Our Time at Home – Summer Learning: Introducing Black Orfan

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Our Time Press met Yaa Asantewaa, the activist, educator and actor, at several cultural events over the past few weeks and, each time, she spoke of two gifted former students, Ayo and Brandii, now conscious-rap hip-hop artists, going by the name of Blak Orfan. The young women debuted their new song from their upcoming album, “YBG” (To be Young, Gifted and Blak!), featuring Nina Simone to a captivated audience of all ages at the International African Arts Festival at Commodore Barry Park.

“As an educator, Blak Orfan fills me with pride and reminds me how rewarding it is teaching and loving Black Youth,” Yaa Asantewaa told us.

 

“Ayo and Brandii entered my 7th grade drama class articulate, confident and eager to learn. Thus, opening the door to our present relationship of mentoring, teaching, listening and friendship.

 

Both are now phenomenal young women. Ayo, driven by a “No Nonsense” Nigerian father who was not satisfied with his daughter just being great academically, but understood the importance of her being well-disciplined, respectful and focused.

 

“Brandii, driven by a mother whose high expectations for her daughter led her to school early one morning demanding an explanation as to why her daughter had received an 85 instead of her usual 95 or 100, this at a time when many parents were satisfied with a 65 or 70.

 

“It’s no surprise Ayo and Brandii became Blak Orfan, female rappers whose positive rhymes defy the expectations of a society that perpetuates and rewards the degradation of Black People.”

 

Blak Orfan Speaks

 

Ancestral Longings …

 

Blak OrFan

is a tribute to our late parents, Gigi Banks and Moses Akinsanya, who transitioned during our adolescent years. It is a musically influenced description of our lives after them; our worlds became our orphanage so we rhyme about our experiences trying to make it and filling the void with happiness. Being a Blak Orfan does not necessarily mean that you are a parentless child. A Blak Orfan is any person who has lost a parent, guardian or someone they looked up to (physically, spiritually, mentally, financially) and, as a result, felt alone in this world at a time when they needed guidance and love.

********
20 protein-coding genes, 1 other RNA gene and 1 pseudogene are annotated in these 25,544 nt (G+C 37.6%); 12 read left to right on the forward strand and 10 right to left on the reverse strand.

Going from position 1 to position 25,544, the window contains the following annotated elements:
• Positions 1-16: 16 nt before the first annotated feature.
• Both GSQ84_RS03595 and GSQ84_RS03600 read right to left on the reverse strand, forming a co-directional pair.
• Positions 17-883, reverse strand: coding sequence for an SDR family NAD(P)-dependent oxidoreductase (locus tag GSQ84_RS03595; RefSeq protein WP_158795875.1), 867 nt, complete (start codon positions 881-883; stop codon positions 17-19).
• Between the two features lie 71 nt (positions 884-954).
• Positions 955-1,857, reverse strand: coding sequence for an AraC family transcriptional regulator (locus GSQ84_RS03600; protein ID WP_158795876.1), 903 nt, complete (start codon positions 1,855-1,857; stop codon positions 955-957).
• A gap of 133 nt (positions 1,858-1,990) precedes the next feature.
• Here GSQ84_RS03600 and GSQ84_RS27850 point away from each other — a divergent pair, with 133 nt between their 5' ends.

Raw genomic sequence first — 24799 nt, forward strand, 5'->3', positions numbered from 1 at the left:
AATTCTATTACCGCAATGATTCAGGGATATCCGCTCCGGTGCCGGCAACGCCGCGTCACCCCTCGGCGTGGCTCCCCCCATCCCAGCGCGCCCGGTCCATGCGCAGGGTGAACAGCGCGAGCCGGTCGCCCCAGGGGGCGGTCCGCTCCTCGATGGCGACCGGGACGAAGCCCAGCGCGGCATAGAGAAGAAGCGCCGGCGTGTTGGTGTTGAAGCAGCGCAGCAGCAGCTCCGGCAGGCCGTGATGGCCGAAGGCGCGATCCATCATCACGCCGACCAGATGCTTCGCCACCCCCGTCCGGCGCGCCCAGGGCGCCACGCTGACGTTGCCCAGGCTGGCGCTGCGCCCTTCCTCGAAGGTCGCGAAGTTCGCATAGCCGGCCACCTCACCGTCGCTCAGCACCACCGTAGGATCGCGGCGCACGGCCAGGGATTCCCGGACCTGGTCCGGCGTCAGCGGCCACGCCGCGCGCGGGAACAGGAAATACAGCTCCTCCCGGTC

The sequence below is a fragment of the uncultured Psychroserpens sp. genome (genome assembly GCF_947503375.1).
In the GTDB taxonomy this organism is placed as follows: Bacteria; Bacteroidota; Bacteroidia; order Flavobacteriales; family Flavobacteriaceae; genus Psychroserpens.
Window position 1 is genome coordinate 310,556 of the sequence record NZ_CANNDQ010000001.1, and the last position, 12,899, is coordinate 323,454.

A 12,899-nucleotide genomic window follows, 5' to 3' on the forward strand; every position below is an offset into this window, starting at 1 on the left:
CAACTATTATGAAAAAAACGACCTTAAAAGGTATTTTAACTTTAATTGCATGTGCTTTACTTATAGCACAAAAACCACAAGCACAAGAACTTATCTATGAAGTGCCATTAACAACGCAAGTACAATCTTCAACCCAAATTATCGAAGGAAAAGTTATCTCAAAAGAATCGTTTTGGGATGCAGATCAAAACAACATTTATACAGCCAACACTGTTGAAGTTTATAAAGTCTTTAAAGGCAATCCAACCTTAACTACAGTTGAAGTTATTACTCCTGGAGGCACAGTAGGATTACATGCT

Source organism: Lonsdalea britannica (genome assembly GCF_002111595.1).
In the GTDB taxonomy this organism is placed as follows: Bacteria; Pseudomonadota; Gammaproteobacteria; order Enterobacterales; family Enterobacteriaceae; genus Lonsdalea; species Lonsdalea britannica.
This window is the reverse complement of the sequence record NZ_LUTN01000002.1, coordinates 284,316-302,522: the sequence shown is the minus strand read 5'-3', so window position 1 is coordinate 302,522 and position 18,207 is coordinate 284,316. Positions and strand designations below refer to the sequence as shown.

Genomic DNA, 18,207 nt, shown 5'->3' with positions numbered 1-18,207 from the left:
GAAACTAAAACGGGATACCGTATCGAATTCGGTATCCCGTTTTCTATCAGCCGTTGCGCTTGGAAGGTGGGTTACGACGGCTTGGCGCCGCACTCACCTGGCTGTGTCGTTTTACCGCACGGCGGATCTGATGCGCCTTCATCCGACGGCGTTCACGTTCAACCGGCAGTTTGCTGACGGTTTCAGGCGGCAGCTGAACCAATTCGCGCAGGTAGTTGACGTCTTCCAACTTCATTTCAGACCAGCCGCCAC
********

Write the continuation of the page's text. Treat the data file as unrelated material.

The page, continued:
We are Queens, Making Change Happen …

 

Blak Orfan

is part of the evolution of hip-hop and we are on higher level – Queens. We call ourselves Queens because that is what we are. We’re just plain tired of being referred to as b*tches or hoes in hip hop music. There’s only one way to change it and that’s to make music that doesn’t refer to us women as such. We love and respect ourselves. Solely because we are women, we embody excellence. We are superlative and that is why we are Queens. As women in this male dominated industry we have an obligation to our young princesses. They hunger for someone they can identify with and with that in mind the degradation ends where Blak Orfan begins. This is what we should teach our daughters and sons. In the words of Lorraine Hansberry and Nina Simone “To be young, gifted and black… and that’s a fact!” This is something youth must believe!

On performing at the International African Street Festival …

 

AYO:

It was an honorable moment, a rare experience. I pay homage to the efforts of its purpose because I (myself) am an African woman and I love my culture. I am the daughter of Taiwo and Modupe Akinsanya, both born and raised in Nigeria. As an artist it’s important to embrace my culture because it’s teachings is what made me who I am today. I grew up listening to Fela, Suny Ade and many other Nigerian artists as a child. I also used to sing a lot of spiritual Nigerian songs in church so performing at the festival was only natural, just in my own art form- hip-hop.

 

Our goal: to keep going …

BRANDII

: We feel very privileged: so many legendary artists have graced the stage over the years and it just gives us more hope knowing that we, too, can be legendary if we keep going. It was a great feeling being so well-received by listeners who REALLY had an appreciation for our culture and lyricism. We left the festival feeling like we helped change the minds and hearts of people who thought women in Hip-Hop, and Hip-Hop itself, had died a long time ago. Our goals are to continue to make music that uplifts our people and to start a revolution in the hip-hop community that brings the genre back to its essence.

 

Embracing the young, gifted and black …

And, with the youth in mind, we are planning to sponsor a child, an orphan in Africa where we invest in a child’s future in any possible way. As we evolve, we are always looking for new ways to make a positive impact in our culture.

 

To hear Ayo and Brandii, and obtain more information on their career and interests, visit: www.blakorfan.com